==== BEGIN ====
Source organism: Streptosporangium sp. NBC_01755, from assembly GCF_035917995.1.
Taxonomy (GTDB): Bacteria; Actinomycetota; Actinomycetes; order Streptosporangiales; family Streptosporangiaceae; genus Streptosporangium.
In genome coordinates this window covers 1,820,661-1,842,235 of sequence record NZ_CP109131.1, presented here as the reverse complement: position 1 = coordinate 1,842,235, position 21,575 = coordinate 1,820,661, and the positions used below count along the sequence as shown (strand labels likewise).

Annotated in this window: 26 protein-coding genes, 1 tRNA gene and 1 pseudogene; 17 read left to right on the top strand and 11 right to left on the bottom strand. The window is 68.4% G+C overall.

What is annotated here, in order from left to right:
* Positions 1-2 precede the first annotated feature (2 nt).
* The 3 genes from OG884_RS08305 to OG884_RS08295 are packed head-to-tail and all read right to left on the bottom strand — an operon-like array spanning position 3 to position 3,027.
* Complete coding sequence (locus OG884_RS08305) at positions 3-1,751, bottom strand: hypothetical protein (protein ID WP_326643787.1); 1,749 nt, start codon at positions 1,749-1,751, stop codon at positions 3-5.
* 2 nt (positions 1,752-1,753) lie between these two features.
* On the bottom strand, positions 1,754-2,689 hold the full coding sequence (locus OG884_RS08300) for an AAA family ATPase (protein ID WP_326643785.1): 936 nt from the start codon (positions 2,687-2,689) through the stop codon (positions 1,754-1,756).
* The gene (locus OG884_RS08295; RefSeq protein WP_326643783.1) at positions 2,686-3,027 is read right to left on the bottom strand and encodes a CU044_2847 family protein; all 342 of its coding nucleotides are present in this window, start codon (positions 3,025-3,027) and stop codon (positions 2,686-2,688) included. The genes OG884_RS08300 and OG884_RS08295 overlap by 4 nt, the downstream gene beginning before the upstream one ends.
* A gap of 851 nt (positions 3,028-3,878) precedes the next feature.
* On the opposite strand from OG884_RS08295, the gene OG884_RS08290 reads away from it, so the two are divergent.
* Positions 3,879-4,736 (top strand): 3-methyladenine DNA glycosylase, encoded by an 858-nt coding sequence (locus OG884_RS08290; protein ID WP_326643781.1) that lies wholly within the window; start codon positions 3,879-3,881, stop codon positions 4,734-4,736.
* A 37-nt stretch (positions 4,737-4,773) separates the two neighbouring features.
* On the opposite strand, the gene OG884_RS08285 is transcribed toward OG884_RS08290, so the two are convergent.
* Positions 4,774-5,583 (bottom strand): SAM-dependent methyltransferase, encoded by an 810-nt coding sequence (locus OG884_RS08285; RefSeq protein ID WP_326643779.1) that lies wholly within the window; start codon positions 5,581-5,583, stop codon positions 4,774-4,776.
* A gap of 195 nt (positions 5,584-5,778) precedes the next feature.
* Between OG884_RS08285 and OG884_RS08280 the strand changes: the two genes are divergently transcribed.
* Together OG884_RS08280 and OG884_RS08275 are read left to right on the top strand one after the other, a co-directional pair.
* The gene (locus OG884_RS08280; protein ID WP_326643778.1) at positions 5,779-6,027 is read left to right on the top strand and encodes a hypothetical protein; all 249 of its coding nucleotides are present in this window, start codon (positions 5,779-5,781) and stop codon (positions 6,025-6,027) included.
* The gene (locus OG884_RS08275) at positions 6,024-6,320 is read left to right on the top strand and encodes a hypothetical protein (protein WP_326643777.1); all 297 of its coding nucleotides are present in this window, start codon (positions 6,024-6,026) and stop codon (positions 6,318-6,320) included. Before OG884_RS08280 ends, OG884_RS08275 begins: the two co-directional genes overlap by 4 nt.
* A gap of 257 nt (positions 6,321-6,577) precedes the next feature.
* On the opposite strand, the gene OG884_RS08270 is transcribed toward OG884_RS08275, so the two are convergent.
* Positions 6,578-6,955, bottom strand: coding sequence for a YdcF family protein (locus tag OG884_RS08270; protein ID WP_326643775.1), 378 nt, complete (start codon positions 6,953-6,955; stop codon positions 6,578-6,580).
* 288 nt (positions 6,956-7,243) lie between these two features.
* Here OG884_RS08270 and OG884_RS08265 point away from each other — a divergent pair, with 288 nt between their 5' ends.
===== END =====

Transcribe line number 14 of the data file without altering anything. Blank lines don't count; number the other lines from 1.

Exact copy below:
* Positions 3,879-4,736 (top strand): 3-methyladenine DNA glycosylase, encoded by an 858-nt coding sequence (locus OG884_RS08290; protein ID WP_326643781.1) that lies wholly within the window; start codon positions 3,879-3,881, stop codon positions 4,734-4,736.